Oat History, Northern Great Plains


The quoted page from the book below puts into perspective, the value of the effort of crop improvement through breeding. The improvement continues to this day in oats for western Canada and is a permanent resource for prairie farms.

THE CEREALS IN AMERICA, by Thomas F. Hunt (Professor of Agronomy in Cornell University), 1904

Oat History, Northern Great Plains
Oat History, Northern Great Plains

“The importance of Plant Breeding. – The individual plant is the result of two forces: environment (climate, soil, fertilizer, culture, etc. ) and heredity (parents, grandparents, etc.). The increased yield of a crop by modification of environment, although a necessary process to successful agriculture, can only be accomplished by an expense more or less considerable. Heredity, however, is a silent force, which acts without expense. If a plant be discovered that would produce because of the force of inheritance only one grain of maize more on each ear than at present, it would be capable of increasing the maize crop of the United States five million bushels of maize, not next year alone but for years to come. This is the significance of improved seed.

[Luther Burbank:] ‘The vast possibilities of plant breeding can hardly be estimated. It would not be difficult for one man to breed a new rye, wheat, barley, oats or rice which would produce one grain more to each head, or a corn which would produce and extra kernel to each ear, another potato in each plant, or an apple, plum, orange or nut to each tree. What would be the result? In five staples only in the United States alone the inexhaustible forces of Nature would produce annually without effort and without cost:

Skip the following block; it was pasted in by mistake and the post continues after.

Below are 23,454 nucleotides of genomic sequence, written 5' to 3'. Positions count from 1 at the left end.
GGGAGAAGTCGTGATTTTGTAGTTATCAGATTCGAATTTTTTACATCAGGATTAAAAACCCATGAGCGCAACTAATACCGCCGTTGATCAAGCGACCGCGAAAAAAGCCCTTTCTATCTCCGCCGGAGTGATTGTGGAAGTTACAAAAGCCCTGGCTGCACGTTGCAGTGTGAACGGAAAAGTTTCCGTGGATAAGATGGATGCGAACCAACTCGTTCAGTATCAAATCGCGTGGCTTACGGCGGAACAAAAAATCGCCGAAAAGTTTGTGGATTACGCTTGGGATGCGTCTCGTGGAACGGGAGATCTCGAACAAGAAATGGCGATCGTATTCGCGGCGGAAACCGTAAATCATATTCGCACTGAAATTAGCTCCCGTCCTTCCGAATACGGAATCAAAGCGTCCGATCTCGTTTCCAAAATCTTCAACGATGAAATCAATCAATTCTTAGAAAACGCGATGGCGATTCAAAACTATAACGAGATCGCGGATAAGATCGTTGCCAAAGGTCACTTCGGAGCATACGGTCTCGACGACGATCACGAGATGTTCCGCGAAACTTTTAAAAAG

• 5,200,000 extra bushels of corn,
  • 15,000,000 extra bushels of wheat,
  • 20,000,000 extra bushels of oats,
  • 1,500,000 extra bushels of barley
  • 21,000,000 extra bushels of potatoes

But these vast possibilities are not alone for one year, or for our own time or race, but are beneficent legacies for every man, woman or child who shall ever inhabit the earth.’”


Oat History, Northern Great Plains

In this 1920 account of oat production in western Canada, it is clear that oats is a powerful component on the farm at this time in Canadian history. It is in fact the original biofuel driving agricultural productivity. Notice also the prioritized uses of oat of which food is at the bottom:

  1. A concentrate for horses and other stock, “easily and cheaply grown…”
  2. a hay crop for all classes of stock, “harvested with binder…early dough stage.”
  3. an ensilage crop and “in the more moist districts that are not well suited to growing corn.”
  4. as human food. “it provides more nourishment at lower cost than any other cereal.”

“In Manitoba oats occupy over one-third of the grain acreage, in Saskatchewan about on-quarter and in Alberta nearly on-half.”